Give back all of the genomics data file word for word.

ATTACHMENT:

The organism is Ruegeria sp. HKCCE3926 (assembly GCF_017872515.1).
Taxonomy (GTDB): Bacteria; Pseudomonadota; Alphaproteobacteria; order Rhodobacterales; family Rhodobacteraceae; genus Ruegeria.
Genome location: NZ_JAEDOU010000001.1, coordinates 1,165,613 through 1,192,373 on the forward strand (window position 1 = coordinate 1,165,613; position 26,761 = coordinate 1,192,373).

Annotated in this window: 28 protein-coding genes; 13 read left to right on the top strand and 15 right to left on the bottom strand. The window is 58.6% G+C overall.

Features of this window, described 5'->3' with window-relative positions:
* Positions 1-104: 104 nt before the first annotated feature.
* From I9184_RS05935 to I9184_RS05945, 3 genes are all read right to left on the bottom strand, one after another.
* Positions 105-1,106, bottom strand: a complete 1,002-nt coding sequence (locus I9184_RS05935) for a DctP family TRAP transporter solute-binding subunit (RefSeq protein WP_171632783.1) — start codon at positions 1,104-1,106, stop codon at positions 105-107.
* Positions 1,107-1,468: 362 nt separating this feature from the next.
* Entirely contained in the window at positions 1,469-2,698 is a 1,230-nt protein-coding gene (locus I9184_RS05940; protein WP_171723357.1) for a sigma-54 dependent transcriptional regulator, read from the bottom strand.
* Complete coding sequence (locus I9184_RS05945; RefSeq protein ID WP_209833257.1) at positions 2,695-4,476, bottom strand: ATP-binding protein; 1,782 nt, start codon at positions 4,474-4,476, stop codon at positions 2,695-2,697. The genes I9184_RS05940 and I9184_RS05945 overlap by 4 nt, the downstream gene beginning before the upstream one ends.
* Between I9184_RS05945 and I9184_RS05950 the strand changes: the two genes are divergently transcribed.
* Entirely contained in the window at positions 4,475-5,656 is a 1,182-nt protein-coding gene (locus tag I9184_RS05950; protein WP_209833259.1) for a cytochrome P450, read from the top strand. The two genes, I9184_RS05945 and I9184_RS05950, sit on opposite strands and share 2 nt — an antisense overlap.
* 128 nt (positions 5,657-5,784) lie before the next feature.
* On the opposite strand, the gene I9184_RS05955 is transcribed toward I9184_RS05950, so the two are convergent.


The organism is Ruegeria sp. HKCCE3926 (assembly GCF_017872515.1).
Taxonomy (GTDB): Bacteria; Pseudomonadota; Alphaproteobacteria; order Rhodobacterales; family Rhodobacteraceae; genus Ruegeria.
Genome location: NZ_JAEDOU010000001.1, coordinates 1,165,613 through 1,192,373 on the forward strand (window position 1 = coordinate 1,165,613; position 26,761 = coordinate 1,192,373).

Annotated in this window: 28 protein-coding genes; 13 read left to right on the top strand and 15 right to left on the bottom strand. The window is 58.6% G+C overall.

Features of this window, described 5'->3' with window-relative positions:
* Positions 1-104: 104 nt before the first annotated feature.
* From I9184_RS05935 to I9184_RS05945, 3 genes are all read right to left on the bottom strand, one after another.
* Positions 105-1,106, bottom strand: a complete 1,002-nt coding sequence (locus I9184_RS05935) for a DctP family TRAP transporter solute-binding subunit (RefSeq protein WP_171632783.1) — start codon at positions 1,104-1,106, stop codon at positions 105-107.
* Positions 1,107-1,468: 362 nt separating this feature from the next.
* Entirely contained in the window at positions 1,469-2,698 is a 1,230-nt protein-coding gene (locus I9184_RS05940; protein WP_171723357.1) for a sigma-54 dependent transcriptional regulator, read from the bottom strand.
* Complete coding sequence (locus I9184_RS05945; RefSeq protein ID WP_209833257.1) at positions 2,695-4,476, bottom strand: ATP-binding protein; 1,782 nt, start codon at positions 4,474-4,476, stop codon at positions 2,695-2,697. The genes I9184_RS05940 and I9184_RS05945 overlap by 4 nt, the downstream gene beginning before the upstream one ends.
* Between I9184_RS05945 and I9184_RS05950 the strand changes: the two genes are divergently transcribed.
* Entirely contained in the window at positions 4,475-5,656 is a 1,182-nt protein-coding gene (locus tag I9184_RS05950; protein WP_209833259.1) for a cytochrome P450, read from the top strand. The two genes, I9184_RS05945 and I9184_RS05950, sit on opposite strands and share 2 nt — an antisense overlap.
* 128 nt (positions 5,657-5,784) lie before the next feature.
* On the opposite strand, the gene I9184_RS05955 is transcribed toward I9184_RS05950, so the two are convergent.